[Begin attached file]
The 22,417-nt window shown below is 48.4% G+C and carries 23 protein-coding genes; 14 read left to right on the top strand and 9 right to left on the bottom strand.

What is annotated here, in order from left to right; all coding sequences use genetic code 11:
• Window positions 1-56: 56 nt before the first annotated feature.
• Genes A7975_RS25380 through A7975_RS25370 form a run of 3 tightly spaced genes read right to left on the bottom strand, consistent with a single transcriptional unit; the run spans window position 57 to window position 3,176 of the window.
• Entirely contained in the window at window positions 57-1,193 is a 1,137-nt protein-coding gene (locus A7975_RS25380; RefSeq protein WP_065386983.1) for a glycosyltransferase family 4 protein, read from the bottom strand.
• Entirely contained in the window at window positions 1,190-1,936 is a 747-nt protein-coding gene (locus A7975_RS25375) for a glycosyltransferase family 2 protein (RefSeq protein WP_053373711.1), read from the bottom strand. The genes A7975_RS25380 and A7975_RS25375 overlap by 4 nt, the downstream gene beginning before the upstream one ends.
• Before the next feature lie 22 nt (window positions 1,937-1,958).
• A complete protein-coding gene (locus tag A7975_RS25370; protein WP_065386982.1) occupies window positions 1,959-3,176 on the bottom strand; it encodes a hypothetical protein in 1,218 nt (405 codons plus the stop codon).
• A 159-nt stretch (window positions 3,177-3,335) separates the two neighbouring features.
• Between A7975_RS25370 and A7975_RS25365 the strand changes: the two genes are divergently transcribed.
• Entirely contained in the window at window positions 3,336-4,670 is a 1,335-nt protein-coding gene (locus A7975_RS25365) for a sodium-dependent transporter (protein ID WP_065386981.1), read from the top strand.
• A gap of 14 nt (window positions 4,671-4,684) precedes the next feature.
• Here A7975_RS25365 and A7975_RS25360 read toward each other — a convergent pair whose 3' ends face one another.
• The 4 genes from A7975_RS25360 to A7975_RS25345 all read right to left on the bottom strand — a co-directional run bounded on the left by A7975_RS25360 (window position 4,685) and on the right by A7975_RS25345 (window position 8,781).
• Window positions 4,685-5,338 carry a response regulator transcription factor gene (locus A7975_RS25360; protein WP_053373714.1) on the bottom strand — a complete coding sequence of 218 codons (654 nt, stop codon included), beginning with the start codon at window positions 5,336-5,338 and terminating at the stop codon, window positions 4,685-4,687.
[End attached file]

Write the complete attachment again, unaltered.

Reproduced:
The 22,417-nt window shown below is 48.4% G+C and carries 23 protein-coding genes; 14 read left to right on the top strand and 9 right to left on the bottom strand.

What is annotated here, in order from left to right; all coding sequences use genetic code 11:
• Window positions 1-56: 56 nt before the first annotated feature.
• Genes A7975_RS25380 through A7975_RS25370 form a run of 3 tightly spaced genes read right to left on the bottom strand, consistent with a single transcriptional unit; the run spans window position 57 to window position 3,176 of the window.
• Entirely contained in the window at window positions 57-1,193 is a 1,137-nt protein-coding gene (locus A7975_RS25380; RefSeq protein WP_065386983.1) for a glycosyltransferase family 4 protein, read from the bottom strand.
• Entirely contained in the window at window positions 1,190-1,936 is a 747-nt protein-coding gene (locus A7975_RS25375) for a glycosyltransferase family 2 protein (RefSeq protein WP_053373711.1), read from the bottom strand. The genes A7975_RS25380 and A7975_RS25375 overlap by 4 nt, the downstream gene beginning before the upstream one ends.
• Before the next feature lie 22 nt (window positions 1,937-1,958).
• A complete protein-coding gene (locus tag A7975_RS25370; protein WP_065386982.1) occupies window positions 1,959-3,176 on the bottom strand; it encodes a hypothetical protein in 1,218 nt (405 codons plus the stop codon).
• A 159-nt stretch (window positions 3,177-3,335) separates the two neighbouring features.
• Between A7975_RS25370 and A7975_RS25365 the strand changes: the two genes are divergently transcribed.
• Entirely contained in the window at window positions 3,336-4,670 is a 1,335-nt protein-coding gene (locus A7975_RS25365) for a sodium-dependent transporter (protein ID WP_065386981.1), read from the top strand.
• A gap of 14 nt (window positions 4,671-4,684) precedes the next feature.
• Here A7975_RS25365 and A7975_RS25360 read toward each other — a convergent pair whose 3' ends face one another.
• The 4 genes from A7975_RS25360 to A7975_RS25345 all read right to left on the bottom strand — a co-directional run bounded on the left by A7975_RS25360 (window position 4,685) and on the right by A7975_RS25345 (window position 8,781).
• Window positions 4,685-5,338 carry a response regulator transcription factor gene (locus A7975_RS25360; protein WP_053373714.1) on the bottom strand — a complete coding sequence of 218 codons (654 nt, stop codon included), beginning with the start codon at window positions 5,336-5,338 and terminating at the stop codon, window positions 4,685-4,687.